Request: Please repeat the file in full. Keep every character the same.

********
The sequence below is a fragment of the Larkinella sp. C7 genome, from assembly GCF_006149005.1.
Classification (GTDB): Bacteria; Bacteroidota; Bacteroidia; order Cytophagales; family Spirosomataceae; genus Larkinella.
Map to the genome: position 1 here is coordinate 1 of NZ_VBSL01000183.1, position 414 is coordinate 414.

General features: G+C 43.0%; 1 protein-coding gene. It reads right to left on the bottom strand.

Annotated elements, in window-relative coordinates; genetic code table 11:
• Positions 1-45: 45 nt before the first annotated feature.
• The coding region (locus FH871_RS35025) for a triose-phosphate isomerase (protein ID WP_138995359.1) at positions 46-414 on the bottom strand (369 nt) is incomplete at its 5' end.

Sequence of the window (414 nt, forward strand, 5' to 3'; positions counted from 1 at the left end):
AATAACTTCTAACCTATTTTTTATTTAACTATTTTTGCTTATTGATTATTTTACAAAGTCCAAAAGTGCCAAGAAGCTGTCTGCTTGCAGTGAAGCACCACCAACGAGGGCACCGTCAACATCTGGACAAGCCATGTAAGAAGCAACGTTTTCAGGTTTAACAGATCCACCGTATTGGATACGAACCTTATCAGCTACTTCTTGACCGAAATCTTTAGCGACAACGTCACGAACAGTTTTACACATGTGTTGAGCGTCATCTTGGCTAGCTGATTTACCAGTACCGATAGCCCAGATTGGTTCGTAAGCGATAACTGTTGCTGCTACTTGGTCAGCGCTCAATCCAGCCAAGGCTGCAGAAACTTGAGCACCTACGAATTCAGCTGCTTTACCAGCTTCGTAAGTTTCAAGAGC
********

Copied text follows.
The sequence below is a fragment of the Larkinella sp. C7 genome, from assembly GCF_006149005.1.
Classification (GTDB): Bacteria; Bacteroidota; Bacteroidia; order Cytophagales; family Spirosomataceae; genus Larkinella.
Map to the genome: position 1 here is coordinate 1 of NZ_VBSL01000183.1, position 414 is coordinate 414.

General features: G+C 43.0%; 1 protein-coding gene. It reads right to left on the bottom strand.

Annotated elements, in window-relative coordinates; genetic code table 11:
• Positions 1-45: 45 nt before the first annotated feature.
• The coding region (locus FH871_RS35025) for a triose-phosphate isomerase (protein ID WP_138995359.1) at positions 46-414 on the bottom strand (369 nt) is incomplete at its 5' end.

Sequence of the window (414 nt, forward strand, 5' to 3'; positions counted from 1 at the left end):
AATAACTTCTAACCTATTTTTTATTTAACTATTTTTGCTTATTGATTATTTTACAAAGTCCAAAAGTGCCAAGAAGCTGTCTGCTTGCAGTGAAGCACCACCAACGAGGGCACCGTCAACATCTGGACAAGCCATGTAAGAAGCAACGTTTTCAGGTTTAACAGATCCACCGTATTGGATACGAACCTTATCAGCTACTTCTTGACCGAAATCTTTAGCGACAACGTCACGAACAGTTTTACACATGTGTTGAGCGTCATCTTGGCTAGCTGATTTACCAGTACCGATAGCCCAGATTGGTTCGTAAGCGATAACTGTTGCTGCTACTTGGTCAGCGCTCAATCCAGCCAAGGCTGCAGAAACTTGAGCACCTACGAATTCAGCTGCTTTACCAGCTTCGTAAGTTTCAAGAGC